How unusual has the weather been? No one event is "caused" by climate change, but global warming, which is predicted to increase unusual, extreme weather, is having a daily effect on weather, worldwide.
The Friends Of the Earth (FOE) and Sierra Club (SC) released on February 12th the results of their Freedom of Information Act requests from the State ...
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Environmentalists are frequently characterized as being economy killing party poopers. The truth is we merely want to work and live in a way that isn't self-destructive.
As a result of this heightened awareness of climate change, many of us who spend our lives in the snow are more aware of its effects and have changed our lifestyles to be respectful of the health of the environment.
Despite the slower rate of temperature rise, the effects of the global heating process are quite noticeable. Yes, if you're living somewhere in much of the lower forty-eight, you now know the phrase "polar vortex" the same way you do "Mom" and "apple pie," and like me, you're shivering every morning the moment you step outside, or sometimes even in your own house.
A recent groundbreaking study led by Chinese and American scientists, published in the Proceedings of the National Academy of Sciences (PNAC), documents how pollution from US- outsourced manufacturing in China blows back to California and the West Coast.
If we don't start managing our groundwater, we will be trying to fill a tub with a hole in it. All of our other actions and investments won't fix the problem. We need to do more than hope for more rain.
As the world migrates away from carbon-based fuels, trillions of barrels of oil and billions of tons of coal -- the assets sitting on the books of energy companies -- will become "stranded," or worthless. It's a compelling argument, but only if we can answer a key question.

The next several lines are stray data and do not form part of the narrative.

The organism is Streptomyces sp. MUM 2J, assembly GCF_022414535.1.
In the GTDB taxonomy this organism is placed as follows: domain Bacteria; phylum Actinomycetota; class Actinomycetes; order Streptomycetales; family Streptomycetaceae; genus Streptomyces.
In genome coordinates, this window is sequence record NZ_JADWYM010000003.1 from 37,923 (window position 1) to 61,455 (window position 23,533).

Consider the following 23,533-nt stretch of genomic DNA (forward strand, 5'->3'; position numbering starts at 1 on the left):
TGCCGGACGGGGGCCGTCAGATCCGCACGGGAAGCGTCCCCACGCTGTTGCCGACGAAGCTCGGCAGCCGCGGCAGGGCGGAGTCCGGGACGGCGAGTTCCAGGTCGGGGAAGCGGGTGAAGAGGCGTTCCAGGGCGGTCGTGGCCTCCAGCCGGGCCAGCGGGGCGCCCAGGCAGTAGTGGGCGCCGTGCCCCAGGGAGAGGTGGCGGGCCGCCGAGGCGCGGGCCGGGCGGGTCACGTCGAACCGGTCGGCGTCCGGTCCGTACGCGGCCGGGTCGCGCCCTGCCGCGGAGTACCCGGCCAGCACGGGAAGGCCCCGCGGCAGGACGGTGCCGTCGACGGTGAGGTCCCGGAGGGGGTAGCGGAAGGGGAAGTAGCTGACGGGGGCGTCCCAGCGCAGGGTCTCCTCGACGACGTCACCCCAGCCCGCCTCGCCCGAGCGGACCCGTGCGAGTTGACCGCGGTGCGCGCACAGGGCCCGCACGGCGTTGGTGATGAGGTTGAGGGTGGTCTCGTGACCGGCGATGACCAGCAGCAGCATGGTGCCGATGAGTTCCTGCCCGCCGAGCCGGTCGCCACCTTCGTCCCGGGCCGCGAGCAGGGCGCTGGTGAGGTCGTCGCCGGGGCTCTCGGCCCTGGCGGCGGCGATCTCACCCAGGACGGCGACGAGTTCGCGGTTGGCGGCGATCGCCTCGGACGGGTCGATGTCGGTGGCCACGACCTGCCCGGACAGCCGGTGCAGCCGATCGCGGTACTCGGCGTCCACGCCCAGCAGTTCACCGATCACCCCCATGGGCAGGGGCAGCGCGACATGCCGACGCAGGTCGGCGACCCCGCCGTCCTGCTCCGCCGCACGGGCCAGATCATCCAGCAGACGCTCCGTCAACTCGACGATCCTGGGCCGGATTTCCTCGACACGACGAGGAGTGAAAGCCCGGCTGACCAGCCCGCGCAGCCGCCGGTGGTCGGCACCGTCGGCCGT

Ceres just released its new Cool Response report calling attention to the fact that, despite the SEC's guidance on climate-risk reporting in 2010, such reporting is still inadequate and the SEC has not followed up with enforcement.
Instead of the shopping mood, let's talk about getting in a different kind of mood. You know what I'm talking about. Saving the planet. Okay, and sex. You can do both. Here are five reasons why condoms should be the new chocolate.
In recent years, largely thanks to the dampening effects of the Great Recession, U.S. carbon emissions were in decline (though they grew by 2 percent in 2013). Still, whatever the president may claim, we're not heading toward a "cleaner, safer planet." If anything, we're heading toward a dirtier, more dangerous world.
The apparent progress on emission reductions in rich countries has occurred at a time of widespread outsourcing of manufacturing to China and other developing countries. In the process, we have effectively outsourced our carbon emissions as well. If consumers are responsible for the emissions from making the consumer goods they buy, then we have not solved the problem.
If you add in the cuts to programs that serve what the Farm Bill calls socially disadvantaged farmers and ranchers (Native Americans, farmers of color and women), the dearth of compassion is even more pronounced.
What makes this case so important is that science, like free speech, needs protecting too. Sadly, we have been living in a period during which many parties -- often with funding from the fossil fuel industry -- have knowingly spread disinformation about climate change.
We often hear Keystone XL dismissed as insignificant. This misses the point that a decision on Keystone XL is a decision about whether the tar sands production will more than triple over its 2010 levels by 2030. It is a decision that is significant for our climate.